O`REILLY: So we should shoot them.

STEWART: I`m not saying we should shoot them. But we shouldn`t act
like returning to the tax rate of the `90s is class warfare on par with
Lennon and Marx. That`s what I`m saying.

You know what it is? I`m looking out for the folks.

(END VIDEO CLIP)

(COMMERCIAL BREAK)

(BEGIN VIDEO CLIP)

(CROSS TALK)

(END VIDEO CLIP)

O`DONNELL: That is a now familiar video, first posted on Youtube this
weekend, that shows the out of control police reaction to a peaceful
demonstration by the Occupy Wall Street movement. Those women who were
pepper sprayed have filed a complaint with the Civilian Complaint Review
Board. And their lawyer has reached out to this woman, Jeanne Mansfield,
seen her to the left of your screen, who witnessed the entire incident.

In an article for the "Boston Review," she wrote that the protesters
were not the only one shocked by police conduct. "One of the blue shirts,
tall and bald, stares in disbelief and says, `I can`t believe he just maced
us.`"

She joins me now for her first television interview, Jeanne Mansfield,
finance manager at "the Boston Review." Thanks for joining me tonight,
Jeanne.

JEANNE MANSFIELD, "THE BOSTON REVIEW": Yeah, thanks for having me.

O`DONNELL: Jeanne, you were visiting from Boston. And you weren`t
planning, necessarily, to be involved in this demonstration. According to
the article I read, you just kind of new it was over there and thought
you`d go take a look. Is that how you got into it?

MANSFIELD: Yep. That is it exactly.

O`DONNELL: What did you encounter? What did it feel like initially
in the crowd?

MANSFIELD: Initially joining up -- again, it was a surprise. We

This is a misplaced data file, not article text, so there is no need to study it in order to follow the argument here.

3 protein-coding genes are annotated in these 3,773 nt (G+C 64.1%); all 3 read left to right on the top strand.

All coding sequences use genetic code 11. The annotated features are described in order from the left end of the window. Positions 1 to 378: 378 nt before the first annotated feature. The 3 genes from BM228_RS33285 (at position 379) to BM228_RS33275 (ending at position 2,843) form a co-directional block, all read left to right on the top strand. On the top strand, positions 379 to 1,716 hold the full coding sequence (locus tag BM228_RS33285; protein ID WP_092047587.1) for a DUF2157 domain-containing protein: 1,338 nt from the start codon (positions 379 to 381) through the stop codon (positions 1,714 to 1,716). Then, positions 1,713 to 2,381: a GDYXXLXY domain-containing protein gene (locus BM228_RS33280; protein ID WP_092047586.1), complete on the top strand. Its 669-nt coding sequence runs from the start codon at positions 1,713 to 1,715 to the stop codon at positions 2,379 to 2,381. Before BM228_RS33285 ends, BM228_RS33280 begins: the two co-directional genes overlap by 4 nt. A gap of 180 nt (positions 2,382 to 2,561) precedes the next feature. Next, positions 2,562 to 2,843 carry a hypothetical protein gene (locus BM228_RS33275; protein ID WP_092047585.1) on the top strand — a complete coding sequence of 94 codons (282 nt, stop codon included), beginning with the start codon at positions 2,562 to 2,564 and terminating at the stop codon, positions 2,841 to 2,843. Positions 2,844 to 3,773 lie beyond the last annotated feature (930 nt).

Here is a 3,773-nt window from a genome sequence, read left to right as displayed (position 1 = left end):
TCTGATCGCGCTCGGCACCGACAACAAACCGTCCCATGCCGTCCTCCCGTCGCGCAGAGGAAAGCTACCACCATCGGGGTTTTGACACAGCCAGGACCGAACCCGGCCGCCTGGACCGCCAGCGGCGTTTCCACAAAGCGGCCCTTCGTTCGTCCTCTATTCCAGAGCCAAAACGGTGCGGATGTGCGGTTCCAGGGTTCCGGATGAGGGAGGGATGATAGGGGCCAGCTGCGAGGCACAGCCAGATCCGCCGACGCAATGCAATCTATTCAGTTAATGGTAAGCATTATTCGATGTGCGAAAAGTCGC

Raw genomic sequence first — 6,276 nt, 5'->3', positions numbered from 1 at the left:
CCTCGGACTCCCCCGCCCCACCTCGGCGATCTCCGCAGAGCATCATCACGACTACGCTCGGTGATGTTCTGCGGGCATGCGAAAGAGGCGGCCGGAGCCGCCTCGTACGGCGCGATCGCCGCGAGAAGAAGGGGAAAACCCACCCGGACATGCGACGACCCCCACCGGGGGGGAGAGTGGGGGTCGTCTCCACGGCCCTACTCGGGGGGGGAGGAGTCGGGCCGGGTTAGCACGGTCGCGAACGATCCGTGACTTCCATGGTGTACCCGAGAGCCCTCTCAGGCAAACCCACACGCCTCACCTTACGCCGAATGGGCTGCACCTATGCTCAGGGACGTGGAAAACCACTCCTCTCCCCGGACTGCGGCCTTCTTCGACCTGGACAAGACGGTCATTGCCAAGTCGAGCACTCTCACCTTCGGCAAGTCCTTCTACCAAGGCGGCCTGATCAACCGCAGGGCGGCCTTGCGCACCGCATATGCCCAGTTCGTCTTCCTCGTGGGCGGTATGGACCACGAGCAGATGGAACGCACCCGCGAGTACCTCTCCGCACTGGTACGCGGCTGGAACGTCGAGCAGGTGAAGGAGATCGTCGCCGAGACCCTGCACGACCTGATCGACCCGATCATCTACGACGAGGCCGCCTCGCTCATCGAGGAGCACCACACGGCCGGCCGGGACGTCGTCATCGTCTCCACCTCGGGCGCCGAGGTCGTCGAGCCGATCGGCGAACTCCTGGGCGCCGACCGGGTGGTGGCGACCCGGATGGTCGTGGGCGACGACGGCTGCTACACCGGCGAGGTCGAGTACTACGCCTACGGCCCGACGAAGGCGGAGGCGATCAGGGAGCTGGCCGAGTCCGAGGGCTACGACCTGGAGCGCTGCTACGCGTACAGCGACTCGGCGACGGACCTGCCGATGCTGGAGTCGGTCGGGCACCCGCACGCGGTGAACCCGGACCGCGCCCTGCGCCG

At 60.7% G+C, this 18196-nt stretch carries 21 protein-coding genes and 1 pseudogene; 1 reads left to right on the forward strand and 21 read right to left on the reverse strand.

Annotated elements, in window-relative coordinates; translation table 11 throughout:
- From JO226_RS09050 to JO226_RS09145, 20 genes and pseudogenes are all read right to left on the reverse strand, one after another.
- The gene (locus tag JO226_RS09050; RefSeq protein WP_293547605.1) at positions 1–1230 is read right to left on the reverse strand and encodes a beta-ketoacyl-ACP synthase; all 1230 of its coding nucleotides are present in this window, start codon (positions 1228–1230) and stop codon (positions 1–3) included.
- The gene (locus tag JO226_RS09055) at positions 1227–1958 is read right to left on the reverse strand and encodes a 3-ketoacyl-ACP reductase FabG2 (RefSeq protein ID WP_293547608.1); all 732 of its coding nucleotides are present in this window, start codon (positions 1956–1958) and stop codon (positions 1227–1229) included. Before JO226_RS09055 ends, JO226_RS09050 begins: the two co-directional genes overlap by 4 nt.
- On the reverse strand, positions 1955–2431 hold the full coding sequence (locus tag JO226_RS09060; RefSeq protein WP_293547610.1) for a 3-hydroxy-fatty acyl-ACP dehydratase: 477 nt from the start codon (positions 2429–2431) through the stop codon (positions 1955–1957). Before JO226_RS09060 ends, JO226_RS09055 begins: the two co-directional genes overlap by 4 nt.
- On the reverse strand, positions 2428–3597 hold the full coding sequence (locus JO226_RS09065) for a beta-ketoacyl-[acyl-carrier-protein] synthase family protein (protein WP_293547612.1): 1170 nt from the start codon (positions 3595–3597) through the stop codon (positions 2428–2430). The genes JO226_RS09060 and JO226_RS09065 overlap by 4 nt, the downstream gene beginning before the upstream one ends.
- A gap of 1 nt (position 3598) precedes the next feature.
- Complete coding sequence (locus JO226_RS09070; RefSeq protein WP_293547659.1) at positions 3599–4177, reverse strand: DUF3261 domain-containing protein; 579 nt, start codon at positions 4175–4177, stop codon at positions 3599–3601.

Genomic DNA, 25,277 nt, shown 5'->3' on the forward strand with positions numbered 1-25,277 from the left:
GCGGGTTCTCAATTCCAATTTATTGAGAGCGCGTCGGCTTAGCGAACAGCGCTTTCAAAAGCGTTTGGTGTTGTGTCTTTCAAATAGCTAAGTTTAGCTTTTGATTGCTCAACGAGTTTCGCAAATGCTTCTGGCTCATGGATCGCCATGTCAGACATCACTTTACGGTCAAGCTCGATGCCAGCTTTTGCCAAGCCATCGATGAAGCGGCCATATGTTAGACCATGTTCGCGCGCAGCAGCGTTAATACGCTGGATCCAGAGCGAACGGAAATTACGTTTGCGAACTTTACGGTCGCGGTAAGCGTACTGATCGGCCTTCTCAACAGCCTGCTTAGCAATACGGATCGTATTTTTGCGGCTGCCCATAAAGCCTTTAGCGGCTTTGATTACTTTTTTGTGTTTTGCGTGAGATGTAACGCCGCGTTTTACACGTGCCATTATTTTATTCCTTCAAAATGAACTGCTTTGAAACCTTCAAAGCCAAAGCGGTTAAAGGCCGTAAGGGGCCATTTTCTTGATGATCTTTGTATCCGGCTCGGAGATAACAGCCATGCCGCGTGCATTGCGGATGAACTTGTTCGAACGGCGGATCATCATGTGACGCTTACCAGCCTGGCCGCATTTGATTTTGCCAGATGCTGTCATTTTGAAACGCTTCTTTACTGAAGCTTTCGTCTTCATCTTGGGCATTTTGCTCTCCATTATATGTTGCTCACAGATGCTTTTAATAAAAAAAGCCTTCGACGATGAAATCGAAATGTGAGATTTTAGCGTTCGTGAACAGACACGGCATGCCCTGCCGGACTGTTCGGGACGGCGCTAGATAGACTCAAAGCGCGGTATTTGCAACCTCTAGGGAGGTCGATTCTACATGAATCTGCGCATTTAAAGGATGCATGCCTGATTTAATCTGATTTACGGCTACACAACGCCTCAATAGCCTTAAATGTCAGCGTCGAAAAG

meant to go down to Wall Street and we found a march. It was very
carnival-like. Everyone was chanting and carrying signs and beating drums
and blowing whistles. The cops were there, but they were definitely not
being too aggressive.

At first, it was definitely -- it seemed fun and it was a very really
large group of people. And they seemed to be having a good time.

O`DONNELL: And in your article, you write that when the police
started taking out the orange plastic nets that they were going to use for
crowd control, you say, "the light-heart carnival air begins to get very
heavy as it becomes clear that we are being corralled."

MANSFIELD: Yeah, that`s definitely what happened. The cops came at
us with the intent of -- it felt like we were cows, like he were being
corralled, literally pushed by these orange construction nets, wherever
they wanted us to go.

O`DONNELL: You make a distinction. I`ve made this distinction on the
program, that not all of the officers behaved in a violent way or in an out
of control way. In your piece, you note that a new group of police
officers arrives in white shirts. Did you know that the white shirts
indicated that they were commanders, that they were the high ranking
officers?

MANSFIELD: No. At first I thought maybe they were like either local
cops or from a different precinct or state cops or something. I didn`t
pick up immediately that it was rank.

O`DONNELL: You said this about the white shirts. You said, "these